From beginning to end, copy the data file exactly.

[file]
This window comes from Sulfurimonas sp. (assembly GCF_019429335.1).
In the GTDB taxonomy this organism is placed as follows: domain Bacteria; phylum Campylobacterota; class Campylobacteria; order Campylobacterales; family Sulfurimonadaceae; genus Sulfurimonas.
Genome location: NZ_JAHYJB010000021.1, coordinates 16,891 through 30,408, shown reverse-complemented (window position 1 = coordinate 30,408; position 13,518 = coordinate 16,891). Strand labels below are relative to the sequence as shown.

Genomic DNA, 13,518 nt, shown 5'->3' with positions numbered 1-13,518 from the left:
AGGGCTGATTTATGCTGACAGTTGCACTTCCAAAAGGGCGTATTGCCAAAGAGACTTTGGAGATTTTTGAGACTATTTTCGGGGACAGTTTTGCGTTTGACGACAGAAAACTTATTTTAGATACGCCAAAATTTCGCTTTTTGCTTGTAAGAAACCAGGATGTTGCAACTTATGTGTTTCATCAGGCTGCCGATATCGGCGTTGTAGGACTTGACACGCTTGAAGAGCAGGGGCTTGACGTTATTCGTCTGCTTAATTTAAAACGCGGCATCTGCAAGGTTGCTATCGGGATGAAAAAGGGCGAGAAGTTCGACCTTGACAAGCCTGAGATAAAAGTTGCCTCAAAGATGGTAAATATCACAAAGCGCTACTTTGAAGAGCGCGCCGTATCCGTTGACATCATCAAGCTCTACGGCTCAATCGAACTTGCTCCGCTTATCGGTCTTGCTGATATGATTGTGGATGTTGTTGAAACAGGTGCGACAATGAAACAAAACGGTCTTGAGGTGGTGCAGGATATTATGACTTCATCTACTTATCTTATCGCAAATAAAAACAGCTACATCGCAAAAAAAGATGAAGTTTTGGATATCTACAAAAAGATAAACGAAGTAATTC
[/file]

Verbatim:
This window comes from Sulfurimonas sp. (assembly GCF_019429335.1).
In the GTDB taxonomy this organism is placed as follows: domain Bacteria; phylum Campylobacterota; class Campylobacteria; order Campylobacterales; family Sulfurimonadaceae; genus Sulfurimonas.
Genome location: NZ_JAHYJB010000021.1, coordinates 16,891 through 30,408, shown reverse-complemented (window position 1 = coordinate 30,408; position 13,518 = coordinate 16,891). Strand labels below are relative to the sequence as shown.

Genomic DNA, 13,518 nt, shown 5'->3' with positions numbered 1-13,518 from the left:
AGGGCTGATTTATGCTGACAGTTGCACTTCCAAAAGGGCGTATTGCCAAAGAGACTTTGGAGATTTTTGAGACTATTTTCGGGGACAGTTTTGCGTTTGACGACAGAAAACTTATTTTAGATACGCCAAAATTTCGCTTTTTGCTTGTAAGAAACCAGGATGTTGCAACTTATGTGTTTCATCAGGCTGCCGATATCGGCGTTGTAGGACTTGACACGCTTGAAGAGCAGGGGCTTGACGTTATTCGTCTGCTTAATTTAAAACGCGGCATCTGCAAGGTTGCTATCGGGATGAAAAAGGGCGAGAAGTTCGACCTTGACAAGCCTGAGATAAAAGTTGCCTCAAAGATGGTAAATATCACAAAGCGCTACTTTGAAGAGCGCGCCGTATCCGTTGACATCATCAAGCTCTACGGCTCAATCGAACTTGCTCCGCTTATCGGTCTTGCTGATATGATTGTGGATGTTGTTGAAACAGGTGCGACAATGAAACAAAACGGTCTTGAGGTGGTGCAGGATATTATGACTTCATCTACTTATCTTATCGCAAATAAAAACAGCTACATCGCAAAAAAAGATGAAGTTTTGGATATCTACAAAAAGATAAACGAAGTAATTC